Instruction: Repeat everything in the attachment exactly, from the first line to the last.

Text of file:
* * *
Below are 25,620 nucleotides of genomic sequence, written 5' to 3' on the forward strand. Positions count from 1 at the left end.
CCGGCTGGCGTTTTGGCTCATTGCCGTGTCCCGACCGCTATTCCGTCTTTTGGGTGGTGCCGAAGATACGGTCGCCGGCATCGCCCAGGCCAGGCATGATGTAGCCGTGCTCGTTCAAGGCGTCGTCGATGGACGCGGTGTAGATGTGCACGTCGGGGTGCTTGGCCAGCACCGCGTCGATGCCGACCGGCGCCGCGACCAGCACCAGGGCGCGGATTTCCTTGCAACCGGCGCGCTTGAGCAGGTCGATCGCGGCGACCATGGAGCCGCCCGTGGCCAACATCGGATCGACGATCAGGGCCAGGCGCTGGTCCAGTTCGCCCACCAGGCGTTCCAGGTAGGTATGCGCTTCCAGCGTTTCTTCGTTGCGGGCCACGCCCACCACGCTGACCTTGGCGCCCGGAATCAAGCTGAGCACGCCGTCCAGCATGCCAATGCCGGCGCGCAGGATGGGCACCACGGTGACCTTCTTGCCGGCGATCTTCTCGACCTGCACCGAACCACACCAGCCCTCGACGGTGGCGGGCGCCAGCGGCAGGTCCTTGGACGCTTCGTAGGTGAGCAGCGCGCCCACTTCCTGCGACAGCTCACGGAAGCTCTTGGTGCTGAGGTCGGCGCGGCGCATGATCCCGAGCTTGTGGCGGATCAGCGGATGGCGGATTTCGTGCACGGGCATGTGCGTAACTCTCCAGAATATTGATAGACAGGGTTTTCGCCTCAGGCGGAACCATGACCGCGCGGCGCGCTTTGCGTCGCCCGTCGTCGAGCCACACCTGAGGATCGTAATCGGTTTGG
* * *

Below are 25,620 nucleotides of genomic sequence, written 5' to 3' on the forward strand. Positions count from 1 at the left end.
CCGGCTGGCGTTTTGGCTCATTGCCGTGTCCCGACCGCTATTCCGTCTTTTGGGTGGTGCCGAAGATACGGTCGCCGGCATCGCCCAGGCCAGGCATGATGTAGCCGTGCTCGTTCAAGGCGTCGTCGATGGACGCGGTGTAGATGTGCACGTCGGGGTGCTTGGCCAGCACCGCGTCGATGCCGACCGGCGCCGCGACCAGCACCAGGGCGCGGATTTCCTTGCAACCGGCGCGCTTGAGCAGGTCGATCGCGGCGACCATGGAGCCGCCCGTGGCCAACATCGGATCGACGATCAGGGCCAGGCGCTGGTCCAGTTCGCCCACCAGGCGTTCCAGGTAGGTATGCGCTTCCAGCGTTTCTTCGTTGCGGGCCACGCCCACCACGCTGACCTTGGCGCCCGGAATCAAGCTGAGCACGCCGTCCAGCATGCCAATGCCGGCGCGCAGGATGGGCACCACGGTGACCTTCTTGCCGGCGATCTTCTCGACCTGCACCGAACCACACCAGCCCTCGACGGTGGCGGGCGCCAGCGGCAGGTCCTTGGACGCTTCGTAGGTGAGCAGCGCGCCCACTTCCTGCGACAGCTCACGGAAGCTCTTGGTGCTGAGGTCGGCGCGGCGCATGATCCCGAGCTTGTGGCGGATCAGCGGATGGCGGATTTCGTGCACGGGCATGTGCGTAACTCTCCAGAATATTGATAGACAGGGTTTTCGCCTCAGGCGGAACCATGACCGCGCGGCGCGCTTTGCGTCGCCCGTCGTCGAGCCACACCTGAGGATCGTAATCGGTTTGG